Solutions to FakeNews: Linked-Data, Ontologies and Verifiable Claims

Linked-Data is a technology that produces machine and human readable information that is embedded in webpages.  Linked-Data powers many of the online experiences we use today, with a vast array of the web made available in these machine-readable formats.  The scope of linked-data use, even within the public sphere, is rather enormous.

Right now, most websites are using ‘linked data’ to ensure their news is being presented correctly on Facebook and via search, which is primarily supported via .

The first problem is: that these ontologies do not support concepts such as genres.  This means in-turn that rather than ‘news’ becoming classified, as it would in any ordinary library or newspaper, the way in which ‘news’ is presented in a machine-readable format is particularly narrow and without (machine readable) context.

This means, in-turn, that the ability for content publishers to self-identify whether their article is an ‘advertorial’, ‘factual’, ‘satire’, ‘entertainment’ or other form of creative work – is not currently available in a machine-readable context.

This is kind of similar to the lack of ‘emotions’ provided by ‘social network silos’ to understand ‘sentiment analysis’ (EG: research links 1 and 2 through semantic tooling that offer means to profile environments and offer tooling for organisations.  Whilst Facebook offers the means to moderate particular words for its pages product this functionality is not currently available to humans (account holders).  

The mixture of a lack of available markup language for classifying posts, alongside the technical capabilities available to ‘persona ficta’ in a manner that is not similarly available to Humans, contributes towards the lack of ‘human centric’ functionality these platforms currently exhibit.

Bad Actors and Fact-Checking

In dealing with the second problem (In association to the use of Linked-Data), the means in which to verify claims is available through the application of ‘credentials’ or Verifiable Claims which in-turn relates to the Open Badges Spec.

These solutions allow an actor to gain verification from 3rd parties to provide their audience greater confidence that the claims represented by their articles.  Whether it is the means to “fact check” words, ensure images have not been ‘photoshopped’ or other ‘verification tasks’, one or more reputable sources could use verifiable claims to in-turn support end-user (reader / human) to gain confidence in what has been published.  Pragmatically, this can either be done locally or via the web through 3rd parties through the use of Linked-Data. For more information, get involved in W3C, you’ll find almost every significant organisation involved with Web Technology debating how to build standard to define the web we want.

General (re: Linked Data)

If you would like to review the machine-readable markup embedded in the web you enjoy today, one of the means to do so is via the Openlink Data Sniffer  An innovative concept for representing information was produced by Ted Nelson via his Xanadu Concept

Advancements in Computing Technology may make it difficult to trust media-sources in an environment that seemingly has difficulty understanding the human-centric foundations to our world; and, where the issues highlighted by many, including Eben Moglen, continue to grow.  Regardless of the technical means we have to analyse content (ie: redlink demo, it will always be important that we consider virtues such as kindness; and, it is important that those who represent us, in seeking solutions for vulnerable people us, put these sorts of issues on the agenda in which “fake news” has become yet another example (or symptom) of a much broader problem (imho).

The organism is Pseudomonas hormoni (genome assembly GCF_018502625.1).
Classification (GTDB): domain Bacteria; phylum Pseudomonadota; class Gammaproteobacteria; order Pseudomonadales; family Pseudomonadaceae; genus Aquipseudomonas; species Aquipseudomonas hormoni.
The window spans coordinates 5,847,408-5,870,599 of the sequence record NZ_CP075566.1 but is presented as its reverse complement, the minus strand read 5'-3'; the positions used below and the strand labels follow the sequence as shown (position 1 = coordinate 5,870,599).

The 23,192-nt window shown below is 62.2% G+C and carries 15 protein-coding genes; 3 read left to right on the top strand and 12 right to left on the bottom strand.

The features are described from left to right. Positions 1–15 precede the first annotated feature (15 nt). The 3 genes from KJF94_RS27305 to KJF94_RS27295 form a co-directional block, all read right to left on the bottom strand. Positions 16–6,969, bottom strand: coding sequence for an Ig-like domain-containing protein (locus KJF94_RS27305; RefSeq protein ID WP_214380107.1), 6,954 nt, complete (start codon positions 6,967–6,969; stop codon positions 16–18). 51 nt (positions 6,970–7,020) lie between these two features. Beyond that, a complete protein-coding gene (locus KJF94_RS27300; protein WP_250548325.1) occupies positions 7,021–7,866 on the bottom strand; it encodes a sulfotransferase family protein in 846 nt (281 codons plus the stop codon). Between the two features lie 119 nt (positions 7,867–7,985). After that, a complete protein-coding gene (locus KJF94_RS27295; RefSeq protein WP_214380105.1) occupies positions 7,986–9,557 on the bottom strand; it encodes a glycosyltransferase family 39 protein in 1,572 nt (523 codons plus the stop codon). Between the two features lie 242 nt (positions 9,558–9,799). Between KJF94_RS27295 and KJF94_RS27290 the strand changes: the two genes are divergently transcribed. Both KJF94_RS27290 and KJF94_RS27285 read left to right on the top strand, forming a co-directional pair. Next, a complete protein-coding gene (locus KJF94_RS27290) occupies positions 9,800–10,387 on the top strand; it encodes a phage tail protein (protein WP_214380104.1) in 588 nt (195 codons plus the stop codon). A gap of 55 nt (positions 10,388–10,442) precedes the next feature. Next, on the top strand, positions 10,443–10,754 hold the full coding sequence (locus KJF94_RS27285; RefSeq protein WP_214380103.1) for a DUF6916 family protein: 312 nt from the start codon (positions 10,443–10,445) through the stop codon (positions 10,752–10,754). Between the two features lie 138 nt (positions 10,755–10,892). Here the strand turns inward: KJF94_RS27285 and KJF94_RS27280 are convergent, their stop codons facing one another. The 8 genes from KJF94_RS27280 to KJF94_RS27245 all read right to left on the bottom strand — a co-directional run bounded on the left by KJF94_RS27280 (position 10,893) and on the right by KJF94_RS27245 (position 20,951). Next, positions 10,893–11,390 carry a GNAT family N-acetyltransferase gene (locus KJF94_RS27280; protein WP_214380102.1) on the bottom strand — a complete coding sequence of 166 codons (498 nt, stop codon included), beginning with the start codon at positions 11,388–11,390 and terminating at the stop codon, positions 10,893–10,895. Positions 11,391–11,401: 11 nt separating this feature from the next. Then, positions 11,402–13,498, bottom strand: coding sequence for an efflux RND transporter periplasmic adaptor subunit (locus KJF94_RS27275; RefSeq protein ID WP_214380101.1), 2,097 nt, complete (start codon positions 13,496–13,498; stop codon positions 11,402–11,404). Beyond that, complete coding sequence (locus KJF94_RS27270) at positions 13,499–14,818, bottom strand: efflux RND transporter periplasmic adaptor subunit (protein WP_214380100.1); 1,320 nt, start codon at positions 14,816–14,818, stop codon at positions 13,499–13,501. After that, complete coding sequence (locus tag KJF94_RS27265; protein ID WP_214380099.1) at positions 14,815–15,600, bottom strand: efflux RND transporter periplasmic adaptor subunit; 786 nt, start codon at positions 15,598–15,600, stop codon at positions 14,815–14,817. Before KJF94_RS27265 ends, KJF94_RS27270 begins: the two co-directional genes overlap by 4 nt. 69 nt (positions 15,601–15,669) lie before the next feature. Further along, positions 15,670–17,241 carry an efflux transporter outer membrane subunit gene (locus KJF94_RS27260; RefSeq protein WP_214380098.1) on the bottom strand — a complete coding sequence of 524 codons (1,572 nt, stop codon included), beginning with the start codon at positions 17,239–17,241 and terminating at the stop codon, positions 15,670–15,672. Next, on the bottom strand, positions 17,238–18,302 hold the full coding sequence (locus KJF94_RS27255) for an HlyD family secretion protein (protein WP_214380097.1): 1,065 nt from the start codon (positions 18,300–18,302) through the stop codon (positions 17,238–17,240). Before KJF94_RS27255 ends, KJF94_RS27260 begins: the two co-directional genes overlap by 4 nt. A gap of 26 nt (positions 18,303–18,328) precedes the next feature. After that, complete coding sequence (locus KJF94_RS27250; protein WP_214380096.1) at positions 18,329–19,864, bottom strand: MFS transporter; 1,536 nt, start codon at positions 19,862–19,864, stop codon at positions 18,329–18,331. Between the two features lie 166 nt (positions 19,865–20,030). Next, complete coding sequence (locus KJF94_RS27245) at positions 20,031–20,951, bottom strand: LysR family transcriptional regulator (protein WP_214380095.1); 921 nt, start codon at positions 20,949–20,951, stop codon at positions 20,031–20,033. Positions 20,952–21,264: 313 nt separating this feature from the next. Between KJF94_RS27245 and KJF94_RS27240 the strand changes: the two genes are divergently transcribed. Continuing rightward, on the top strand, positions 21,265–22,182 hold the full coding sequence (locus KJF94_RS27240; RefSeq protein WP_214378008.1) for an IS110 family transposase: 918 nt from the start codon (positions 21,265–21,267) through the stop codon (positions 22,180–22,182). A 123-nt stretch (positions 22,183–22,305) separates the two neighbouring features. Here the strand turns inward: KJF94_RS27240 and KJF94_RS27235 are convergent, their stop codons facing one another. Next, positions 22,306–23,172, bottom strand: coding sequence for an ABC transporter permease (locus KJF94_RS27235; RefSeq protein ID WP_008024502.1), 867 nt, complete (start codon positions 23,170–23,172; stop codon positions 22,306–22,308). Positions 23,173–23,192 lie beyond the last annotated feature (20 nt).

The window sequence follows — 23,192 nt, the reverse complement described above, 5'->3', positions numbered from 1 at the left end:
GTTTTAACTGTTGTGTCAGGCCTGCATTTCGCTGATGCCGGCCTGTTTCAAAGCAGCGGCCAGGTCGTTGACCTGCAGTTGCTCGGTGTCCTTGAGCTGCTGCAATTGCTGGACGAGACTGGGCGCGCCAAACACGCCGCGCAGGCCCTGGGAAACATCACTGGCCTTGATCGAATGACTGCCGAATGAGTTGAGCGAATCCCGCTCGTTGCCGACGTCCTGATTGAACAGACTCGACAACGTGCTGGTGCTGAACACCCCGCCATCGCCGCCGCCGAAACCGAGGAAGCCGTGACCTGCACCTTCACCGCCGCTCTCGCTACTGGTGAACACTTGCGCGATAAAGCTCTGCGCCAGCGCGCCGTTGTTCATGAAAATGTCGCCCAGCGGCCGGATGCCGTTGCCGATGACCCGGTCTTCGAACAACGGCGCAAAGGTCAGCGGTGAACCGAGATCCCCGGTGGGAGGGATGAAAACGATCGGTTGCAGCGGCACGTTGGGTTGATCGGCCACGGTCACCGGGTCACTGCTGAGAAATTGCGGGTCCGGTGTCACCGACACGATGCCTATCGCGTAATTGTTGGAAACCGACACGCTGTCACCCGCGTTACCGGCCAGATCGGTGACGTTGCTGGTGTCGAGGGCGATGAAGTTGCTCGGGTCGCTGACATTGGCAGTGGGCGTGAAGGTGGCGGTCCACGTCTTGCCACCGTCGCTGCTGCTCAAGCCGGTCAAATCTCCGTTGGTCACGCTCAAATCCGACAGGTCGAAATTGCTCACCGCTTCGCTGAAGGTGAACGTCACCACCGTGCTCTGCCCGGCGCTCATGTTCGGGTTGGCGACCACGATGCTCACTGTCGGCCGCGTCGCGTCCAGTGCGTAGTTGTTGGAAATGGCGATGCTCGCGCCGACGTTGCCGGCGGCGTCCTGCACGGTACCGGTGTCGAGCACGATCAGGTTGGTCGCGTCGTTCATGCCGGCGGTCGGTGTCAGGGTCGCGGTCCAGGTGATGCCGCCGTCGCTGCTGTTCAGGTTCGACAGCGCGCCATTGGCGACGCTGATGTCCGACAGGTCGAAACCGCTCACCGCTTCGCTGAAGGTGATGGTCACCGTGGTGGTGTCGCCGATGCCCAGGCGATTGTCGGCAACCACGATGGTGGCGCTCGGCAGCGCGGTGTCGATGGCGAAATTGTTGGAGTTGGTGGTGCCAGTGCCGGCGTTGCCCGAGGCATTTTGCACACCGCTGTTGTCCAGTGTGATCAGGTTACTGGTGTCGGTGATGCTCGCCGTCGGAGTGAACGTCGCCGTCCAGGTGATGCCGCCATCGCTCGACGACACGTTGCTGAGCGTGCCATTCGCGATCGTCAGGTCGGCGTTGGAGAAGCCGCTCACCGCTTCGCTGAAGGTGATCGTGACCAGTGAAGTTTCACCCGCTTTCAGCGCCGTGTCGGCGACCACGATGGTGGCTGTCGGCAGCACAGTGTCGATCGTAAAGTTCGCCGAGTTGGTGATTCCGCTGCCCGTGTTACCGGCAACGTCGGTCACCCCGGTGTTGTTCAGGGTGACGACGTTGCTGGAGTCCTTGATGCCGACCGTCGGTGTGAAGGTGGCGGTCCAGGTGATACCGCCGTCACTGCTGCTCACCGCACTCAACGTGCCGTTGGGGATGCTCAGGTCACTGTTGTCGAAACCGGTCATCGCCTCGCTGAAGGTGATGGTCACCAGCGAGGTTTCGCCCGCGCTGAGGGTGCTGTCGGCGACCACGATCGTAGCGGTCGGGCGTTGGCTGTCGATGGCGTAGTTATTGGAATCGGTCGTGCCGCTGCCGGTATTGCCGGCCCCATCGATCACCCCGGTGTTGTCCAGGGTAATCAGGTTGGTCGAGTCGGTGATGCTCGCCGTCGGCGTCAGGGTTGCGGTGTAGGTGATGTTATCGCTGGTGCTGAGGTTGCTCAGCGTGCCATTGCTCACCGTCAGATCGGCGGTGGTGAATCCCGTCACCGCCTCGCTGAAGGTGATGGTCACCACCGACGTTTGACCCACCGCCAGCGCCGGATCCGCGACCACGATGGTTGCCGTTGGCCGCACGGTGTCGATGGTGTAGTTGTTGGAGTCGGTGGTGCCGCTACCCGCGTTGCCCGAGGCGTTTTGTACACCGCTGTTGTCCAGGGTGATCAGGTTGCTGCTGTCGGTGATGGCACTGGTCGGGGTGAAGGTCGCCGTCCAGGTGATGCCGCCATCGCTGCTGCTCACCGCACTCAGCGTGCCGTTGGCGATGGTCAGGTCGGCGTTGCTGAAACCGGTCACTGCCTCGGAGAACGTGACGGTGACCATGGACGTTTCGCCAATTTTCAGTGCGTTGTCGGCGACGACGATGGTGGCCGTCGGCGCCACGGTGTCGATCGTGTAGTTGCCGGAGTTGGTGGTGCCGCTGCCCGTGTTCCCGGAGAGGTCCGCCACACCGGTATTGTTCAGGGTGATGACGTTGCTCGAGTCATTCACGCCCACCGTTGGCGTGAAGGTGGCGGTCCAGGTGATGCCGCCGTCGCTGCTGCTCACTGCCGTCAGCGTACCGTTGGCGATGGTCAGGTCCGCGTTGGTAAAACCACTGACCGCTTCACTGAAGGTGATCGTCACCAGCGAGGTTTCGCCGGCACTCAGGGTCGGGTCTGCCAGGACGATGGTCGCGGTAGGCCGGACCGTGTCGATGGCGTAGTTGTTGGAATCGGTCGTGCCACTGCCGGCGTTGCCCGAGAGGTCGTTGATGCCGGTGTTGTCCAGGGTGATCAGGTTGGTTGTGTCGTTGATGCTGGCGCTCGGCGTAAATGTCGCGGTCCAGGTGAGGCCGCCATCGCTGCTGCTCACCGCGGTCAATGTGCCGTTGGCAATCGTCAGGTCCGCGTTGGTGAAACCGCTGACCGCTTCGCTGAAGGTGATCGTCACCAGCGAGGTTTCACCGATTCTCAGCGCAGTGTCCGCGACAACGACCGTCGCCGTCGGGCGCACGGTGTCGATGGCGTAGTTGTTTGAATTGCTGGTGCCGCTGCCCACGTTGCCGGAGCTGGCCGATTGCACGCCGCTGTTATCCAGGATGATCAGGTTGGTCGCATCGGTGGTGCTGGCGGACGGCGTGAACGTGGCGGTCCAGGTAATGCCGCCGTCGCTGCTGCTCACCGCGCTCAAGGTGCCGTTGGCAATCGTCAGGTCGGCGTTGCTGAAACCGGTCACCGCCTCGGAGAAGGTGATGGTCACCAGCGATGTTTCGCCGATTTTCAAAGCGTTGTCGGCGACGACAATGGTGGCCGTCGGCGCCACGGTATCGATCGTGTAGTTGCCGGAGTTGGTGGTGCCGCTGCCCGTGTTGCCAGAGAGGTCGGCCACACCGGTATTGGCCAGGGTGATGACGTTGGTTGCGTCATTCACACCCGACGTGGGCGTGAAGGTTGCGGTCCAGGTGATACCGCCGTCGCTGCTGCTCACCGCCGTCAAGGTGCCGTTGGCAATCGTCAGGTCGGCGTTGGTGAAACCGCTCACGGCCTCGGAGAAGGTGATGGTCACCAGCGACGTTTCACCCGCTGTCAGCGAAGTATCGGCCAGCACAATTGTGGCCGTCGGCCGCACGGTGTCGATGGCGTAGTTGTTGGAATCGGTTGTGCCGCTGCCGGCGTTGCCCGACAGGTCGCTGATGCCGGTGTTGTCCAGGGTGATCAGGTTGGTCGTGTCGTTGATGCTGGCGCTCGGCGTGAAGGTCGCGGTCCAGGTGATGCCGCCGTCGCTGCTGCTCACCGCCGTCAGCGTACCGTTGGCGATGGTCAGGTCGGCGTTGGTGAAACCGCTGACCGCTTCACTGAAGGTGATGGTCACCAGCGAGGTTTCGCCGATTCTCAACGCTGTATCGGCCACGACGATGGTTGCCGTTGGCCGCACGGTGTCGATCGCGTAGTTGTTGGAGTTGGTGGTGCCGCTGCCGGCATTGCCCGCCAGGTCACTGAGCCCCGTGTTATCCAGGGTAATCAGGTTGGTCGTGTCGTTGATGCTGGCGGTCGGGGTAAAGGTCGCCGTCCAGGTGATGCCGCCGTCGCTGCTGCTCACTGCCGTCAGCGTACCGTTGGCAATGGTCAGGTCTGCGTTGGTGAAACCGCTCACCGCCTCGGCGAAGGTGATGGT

A simple (additional) example of how a ‘graph database’ works as illustrated works such as this DbPedia related example (see: original example broken).  The production of “web 3.0” is remarkably different (see: startups to smartups) to former versions due to the volume of pre-existing web-users.  Whilst studies have shown that humans are not really that different, the challenge becomes how to fund the development costs of works that are not commercially focused (ie: in the interests of ‘persona ficta’) in the short-term, and to challenge issues such as ‘fake news’ or indeed also even, how to find a ‘Toilets’.  

Searching for a public Toilet (google search, 30 August 2016)

As ‘human centric’ needs continue to be unsupported via the web or indeed also, the emerging intelligent assistants working upon the same datasets; the problem technologists have broadly produced becomes that of a world produced for things that ‘sell’, without support for things we value. Whether it be support for how to help vulnerable people, receipts that don’t fade (ie: not thermal, but rather machine-readable), civic services, the means to use data to uphold ‘rule of law’, vote and participate in civics or the array of other examples in which we have the technology, but not the accessible application in which to apply the use of our technology to social/human needs. 

Indeed the works we produce and contribute on the web are for the most-part provided not simply freely, but at our own cost.   The things that are ‘human’ are less important and indeed, poorly supported.

This is the bigger issue.  We need to define means to distil the concept of ‘dignity’ on the web. Apps such as Facebook often have GPS history from our phones; does that mean the world should use that data to identify who broke into a house? If it is said you broke a speed limit in your vehicle when the GPS records show you were somewhere else, how should that help you?  

note; this article is based upon an earlier post re: solutions to fake news.